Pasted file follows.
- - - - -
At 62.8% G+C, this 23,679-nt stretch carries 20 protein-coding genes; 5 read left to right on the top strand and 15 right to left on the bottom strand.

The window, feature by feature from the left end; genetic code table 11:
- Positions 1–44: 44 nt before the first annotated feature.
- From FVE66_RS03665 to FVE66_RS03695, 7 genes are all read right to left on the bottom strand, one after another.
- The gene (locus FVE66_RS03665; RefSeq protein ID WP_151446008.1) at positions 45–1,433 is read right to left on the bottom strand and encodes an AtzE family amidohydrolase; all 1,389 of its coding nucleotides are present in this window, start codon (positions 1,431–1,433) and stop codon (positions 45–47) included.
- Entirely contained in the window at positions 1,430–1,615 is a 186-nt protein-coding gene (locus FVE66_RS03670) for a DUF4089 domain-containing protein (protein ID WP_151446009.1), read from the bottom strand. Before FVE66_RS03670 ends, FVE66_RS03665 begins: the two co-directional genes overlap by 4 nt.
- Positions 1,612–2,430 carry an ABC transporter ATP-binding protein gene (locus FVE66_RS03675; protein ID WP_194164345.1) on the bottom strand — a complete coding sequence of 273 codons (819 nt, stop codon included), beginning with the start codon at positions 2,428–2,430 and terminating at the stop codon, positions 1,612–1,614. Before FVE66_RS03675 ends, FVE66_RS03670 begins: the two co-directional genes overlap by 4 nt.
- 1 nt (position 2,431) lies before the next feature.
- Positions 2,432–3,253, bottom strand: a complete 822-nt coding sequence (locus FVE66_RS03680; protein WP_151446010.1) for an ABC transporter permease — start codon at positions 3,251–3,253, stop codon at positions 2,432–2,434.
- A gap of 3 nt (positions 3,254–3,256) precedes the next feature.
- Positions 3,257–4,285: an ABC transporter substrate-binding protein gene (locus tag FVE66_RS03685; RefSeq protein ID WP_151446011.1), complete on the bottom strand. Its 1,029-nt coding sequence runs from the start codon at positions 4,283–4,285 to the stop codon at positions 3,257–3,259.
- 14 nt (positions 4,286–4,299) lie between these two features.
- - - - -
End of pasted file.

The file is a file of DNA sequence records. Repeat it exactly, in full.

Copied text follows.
At 62.8% G+C, this 23,679-nt stretch carries 20 protein-coding genes; 5 read left to right on the top strand and 15 right to left on the bottom strand.

The window, feature by feature from the left end; genetic code table 11:
- Positions 1–44: 44 nt before the first annotated feature.
- From FVE66_RS03665 to FVE66_RS03695, 7 genes are all read right to left on the bottom strand, one after another.
- The gene (locus FVE66_RS03665; RefSeq protein ID WP_151446008.1) at positions 45–1,433 is read right to left on the bottom strand and encodes an AtzE family amidohydrolase; all 1,389 of its coding nucleotides are present in this window, start codon (positions 1,431–1,433) and stop codon (positions 45–47) included.
- Entirely contained in the window at positions 1,430–1,615 is a 186-nt protein-coding gene (locus FVE66_RS03670) for a DUF4089 domain-containing protein (protein ID WP_151446009.1), read from the bottom strand. Before FVE66_RS03670 ends, FVE66_RS03665 begins: the two co-directional genes overlap by 4 nt.
- Positions 1,612–2,430 carry an ABC transporter ATP-binding protein gene (locus FVE66_RS03675; protein ID WP_194164345.1) on the bottom strand — a complete coding sequence of 273 codons (819 nt, stop codon included), beginning with the start codon at positions 2,428–2,430 and terminating at the stop codon, positions 1,612–1,614. Before FVE66_RS03675 ends, FVE66_RS03670 begins: the two co-directional genes overlap by 4 nt.
- 1 nt (position 2,431) lies before the next feature.
- Positions 2,432–3,253, bottom strand: a complete 822-nt coding sequence (locus FVE66_RS03680; protein WP_151446010.1) for an ABC transporter permease — start codon at positions 3,251–3,253, stop codon at positions 2,432–2,434.
- A gap of 3 nt (positions 3,254–3,256) precedes the next feature.
- Positions 3,257–4,285: an ABC transporter substrate-binding protein gene (locus tag FVE66_RS03685; RefSeq protein ID WP_151446011.1), complete on the bottom strand. Its 1,029-nt coding sequence runs from the start codon at positions 4,283–4,285 to the stop codon at positions 3,257–3,259.
- 14 nt (positions 4,286–4,299) lie between these two features.